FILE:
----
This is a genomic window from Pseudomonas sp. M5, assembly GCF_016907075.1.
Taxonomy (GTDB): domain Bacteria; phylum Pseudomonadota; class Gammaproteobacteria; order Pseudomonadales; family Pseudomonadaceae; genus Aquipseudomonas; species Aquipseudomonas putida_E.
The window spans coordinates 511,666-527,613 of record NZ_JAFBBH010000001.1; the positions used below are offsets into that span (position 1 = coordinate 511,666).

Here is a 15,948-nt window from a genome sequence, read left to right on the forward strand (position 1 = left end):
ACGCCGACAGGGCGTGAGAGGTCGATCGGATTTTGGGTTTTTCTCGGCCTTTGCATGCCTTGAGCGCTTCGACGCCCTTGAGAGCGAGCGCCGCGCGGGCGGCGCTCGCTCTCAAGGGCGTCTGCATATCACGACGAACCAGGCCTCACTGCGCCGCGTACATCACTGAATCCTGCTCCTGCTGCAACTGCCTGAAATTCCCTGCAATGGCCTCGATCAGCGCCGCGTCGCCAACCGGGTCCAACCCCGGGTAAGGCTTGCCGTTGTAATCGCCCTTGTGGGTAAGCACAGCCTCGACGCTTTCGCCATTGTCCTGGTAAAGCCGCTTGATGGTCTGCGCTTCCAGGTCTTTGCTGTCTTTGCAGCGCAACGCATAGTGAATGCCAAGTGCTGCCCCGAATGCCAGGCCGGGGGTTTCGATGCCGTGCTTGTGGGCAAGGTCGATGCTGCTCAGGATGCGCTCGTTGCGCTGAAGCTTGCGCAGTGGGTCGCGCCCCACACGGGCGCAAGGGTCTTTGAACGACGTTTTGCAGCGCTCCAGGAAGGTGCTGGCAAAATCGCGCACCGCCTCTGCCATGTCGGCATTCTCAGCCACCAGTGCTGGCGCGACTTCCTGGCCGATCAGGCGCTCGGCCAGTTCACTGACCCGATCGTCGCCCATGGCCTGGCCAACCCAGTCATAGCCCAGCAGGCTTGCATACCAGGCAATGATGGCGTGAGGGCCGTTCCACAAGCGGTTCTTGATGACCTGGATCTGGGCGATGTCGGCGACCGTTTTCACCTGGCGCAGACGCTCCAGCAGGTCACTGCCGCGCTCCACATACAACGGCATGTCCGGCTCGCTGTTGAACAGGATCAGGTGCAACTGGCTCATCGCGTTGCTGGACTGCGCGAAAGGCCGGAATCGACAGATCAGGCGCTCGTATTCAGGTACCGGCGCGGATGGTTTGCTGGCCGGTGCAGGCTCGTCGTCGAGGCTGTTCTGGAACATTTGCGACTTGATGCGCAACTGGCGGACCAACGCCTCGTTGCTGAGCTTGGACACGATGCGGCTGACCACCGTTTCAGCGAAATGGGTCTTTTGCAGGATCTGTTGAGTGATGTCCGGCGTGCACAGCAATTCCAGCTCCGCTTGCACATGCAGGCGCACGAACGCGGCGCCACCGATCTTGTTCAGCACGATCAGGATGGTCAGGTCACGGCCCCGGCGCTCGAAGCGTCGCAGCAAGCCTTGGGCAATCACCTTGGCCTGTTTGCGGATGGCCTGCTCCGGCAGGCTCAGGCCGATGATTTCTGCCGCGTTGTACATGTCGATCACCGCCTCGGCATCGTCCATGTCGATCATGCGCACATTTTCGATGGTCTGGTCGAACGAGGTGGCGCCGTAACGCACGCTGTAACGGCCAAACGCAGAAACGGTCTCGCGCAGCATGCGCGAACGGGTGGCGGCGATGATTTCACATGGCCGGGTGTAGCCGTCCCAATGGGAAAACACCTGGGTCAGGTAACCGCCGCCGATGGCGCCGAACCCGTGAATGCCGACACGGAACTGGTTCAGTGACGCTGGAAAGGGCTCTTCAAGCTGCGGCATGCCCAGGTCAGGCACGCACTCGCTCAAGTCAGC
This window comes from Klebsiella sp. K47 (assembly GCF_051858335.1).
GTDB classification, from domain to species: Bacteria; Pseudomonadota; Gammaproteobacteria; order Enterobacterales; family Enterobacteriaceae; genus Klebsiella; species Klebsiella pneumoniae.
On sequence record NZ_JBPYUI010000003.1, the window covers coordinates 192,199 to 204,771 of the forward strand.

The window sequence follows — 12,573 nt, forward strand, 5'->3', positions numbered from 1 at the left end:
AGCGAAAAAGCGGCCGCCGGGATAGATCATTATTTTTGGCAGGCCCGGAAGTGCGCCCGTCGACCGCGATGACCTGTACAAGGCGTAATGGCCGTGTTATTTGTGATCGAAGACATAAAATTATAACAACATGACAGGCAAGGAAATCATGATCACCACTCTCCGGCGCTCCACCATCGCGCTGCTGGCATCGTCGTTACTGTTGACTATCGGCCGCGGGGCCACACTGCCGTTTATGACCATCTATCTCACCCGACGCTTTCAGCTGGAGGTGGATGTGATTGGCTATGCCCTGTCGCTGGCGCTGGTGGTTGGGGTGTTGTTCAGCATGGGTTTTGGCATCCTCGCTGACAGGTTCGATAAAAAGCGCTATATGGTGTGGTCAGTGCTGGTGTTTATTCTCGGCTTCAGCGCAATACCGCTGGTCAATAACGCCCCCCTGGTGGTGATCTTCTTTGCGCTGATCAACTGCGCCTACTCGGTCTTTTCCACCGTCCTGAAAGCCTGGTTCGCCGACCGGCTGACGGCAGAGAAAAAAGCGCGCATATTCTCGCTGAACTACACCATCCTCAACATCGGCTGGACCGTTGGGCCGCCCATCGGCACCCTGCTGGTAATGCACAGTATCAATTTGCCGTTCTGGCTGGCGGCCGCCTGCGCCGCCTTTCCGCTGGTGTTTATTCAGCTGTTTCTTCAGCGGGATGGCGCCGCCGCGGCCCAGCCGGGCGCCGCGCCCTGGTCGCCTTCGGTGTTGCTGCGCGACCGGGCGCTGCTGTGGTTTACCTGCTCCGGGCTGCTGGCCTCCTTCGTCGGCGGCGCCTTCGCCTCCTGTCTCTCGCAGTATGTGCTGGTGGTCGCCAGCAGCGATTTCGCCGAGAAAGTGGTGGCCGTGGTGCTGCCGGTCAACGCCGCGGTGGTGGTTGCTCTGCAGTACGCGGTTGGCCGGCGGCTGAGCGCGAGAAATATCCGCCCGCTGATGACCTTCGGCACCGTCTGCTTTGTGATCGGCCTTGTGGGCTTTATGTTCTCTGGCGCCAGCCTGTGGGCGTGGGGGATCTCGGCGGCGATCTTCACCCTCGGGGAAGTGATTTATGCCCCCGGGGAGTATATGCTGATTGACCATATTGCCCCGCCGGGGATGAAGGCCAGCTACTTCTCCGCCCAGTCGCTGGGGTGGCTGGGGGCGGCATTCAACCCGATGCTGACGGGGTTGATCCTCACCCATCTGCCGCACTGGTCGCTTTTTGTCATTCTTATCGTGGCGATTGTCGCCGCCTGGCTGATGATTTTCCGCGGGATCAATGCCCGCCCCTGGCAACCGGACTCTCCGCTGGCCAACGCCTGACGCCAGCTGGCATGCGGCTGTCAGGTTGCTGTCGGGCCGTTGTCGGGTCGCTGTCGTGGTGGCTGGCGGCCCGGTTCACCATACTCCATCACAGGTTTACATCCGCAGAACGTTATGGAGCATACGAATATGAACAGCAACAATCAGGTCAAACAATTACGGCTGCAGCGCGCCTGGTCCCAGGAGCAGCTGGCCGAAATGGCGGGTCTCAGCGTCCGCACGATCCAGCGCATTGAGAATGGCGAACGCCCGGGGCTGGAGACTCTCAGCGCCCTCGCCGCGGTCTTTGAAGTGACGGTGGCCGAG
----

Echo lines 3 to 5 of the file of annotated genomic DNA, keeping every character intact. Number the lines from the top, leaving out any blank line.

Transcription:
The window spans coordinates 511,666-527,613 of record NZ_JAFBBH010000001.1; the positions used below are offsets into that span (position 1 = coordinate 511,666).

Here is a 15,948-nt window from a genome sequence, read left to right on the forward strand (position 1 = left end):
ACGCCGACAGGGCGTGAGAGGTCGATCGGATTTTGGGTTTTTCTCGGCCTTTGCATGCCTTGAGCGCTTCGACGCCCTTGAGAGCGAGCGCCGCGCGGGCGGCGCTCGCTCTCAAGGGCGTCTGCATATCACGACGAACCAGGCCTCACTGCGCCGCGTACATCACTGAATCCTGCTCCTGCTGCAACTGCCTGAAATTCCCTGCAATGGCCTCGATCAGCGCCGCGTCGCCAACCGGGTCCAACCCCGGGTAAGGCTTGCCGTTGTAATCGCCCTTGTGGGTAAGCACAGCCTCGACGCTTTCGCCATTGTCCTGGTAAAGCCGCTTGATGGTCTGCGCTTCCAGGTCTTTGCTGTCTTTGCAGCGCAACGCATAGTGAATGCCAAGTGCTGCCCCGAATGCCAGGCCGGGGGTTTCGATGCCGTGCTTGTGGGCAAGGTCGATGCTGCTCAGGATGCGCTCGTTGCGCTGAAGCTTGCGCAGTGGGTCGCGCCCCACACGGGCGCAAGGGTCTTTGAACGACGTTTTGCAGCGCTCCAGGAAGGTGCTGGCAAAATCGCGCACCGCCTCTGCCATGTCGGCATTCTCAGCCACCAGTGCTGGCGCGACTTCCTGGCCGATCAGGCGCTCGGCCAGTTCACTGACCCGATCGTCGCCCATGGCCTGGCCAACCCAGTCATAGCCCAGCAGGCTTGCATACCAGGCAATGATGGCGTGAGGGCCGTTCCACAAGCGGTTCTTGATGACCTGGATCTGGGCGATGTCGGCGACCGTTTTCACCTGGCGCAGACGCTCCAGCAGGTCACTGCCGCGCTCCACATACAACGGCATGTCCGGCTCGCTGTTGAACAGGATCAGGTGCAACTGGCTCATCGCGTTGCTGGACTGCGCGAAAGGCCGGAATCGACAGATCAGGCGCTCGTATTCAGGTACCGGCGCGGATGGTTTGCTGGCCGGTGCAGGCTCGTCGTCGAGGCTGTTCTGGAACATTTGCGACTTGATGCGCAACTGGCGGACCAACGCCTCGTTGCTGAGCTTGGACACGATGCGGCTGACCACCGTTTCAGCGAAATGGGTCTTTTGCAGGATCTGTTGAGTGATGTCCGGCGTGCACAGCAATTCCAGCTCCGCTTGCACATGCAGGCGCACGAACGCGGCGCCACCGATCTTGTTCAGCACGATCAGGATGGTCAGGTCACGGCCCCGGCGCTCGAAGCGTCGCAGCAAGCCTTGGGCAATCACCTTGGCCTGTTTGCGGATGGCCTGCTCCGGCAGGCTCAGGCCGATGATTTCTGCCGCGTTGTACATGTCGATCACCGCCTCGGCATCGTCCATGTCGATCATGCGCACATTTTCGATGGTCTGGTCGAACGAGGTGGCGCCGTAACGCACGCTGTAACGGCCAAACGCAGAAACGGTCTCGCGCAGCATGCGCGAACGGGTGGCGGCGATGATTTCACATGGCCGGGTGTAGCCGTCCCAATGGGAAAACACCTGGGTCAGGTAACCGCCGCCGATGGCGCCGAACCCGTGAATGCCGACACGGAACTGGTTCAGTGACGCTGGAAAGGGCTCTTCAAGCTGCGGCATGCCCAGGTCAGGCACGCACTCGCTCAAGTCAGC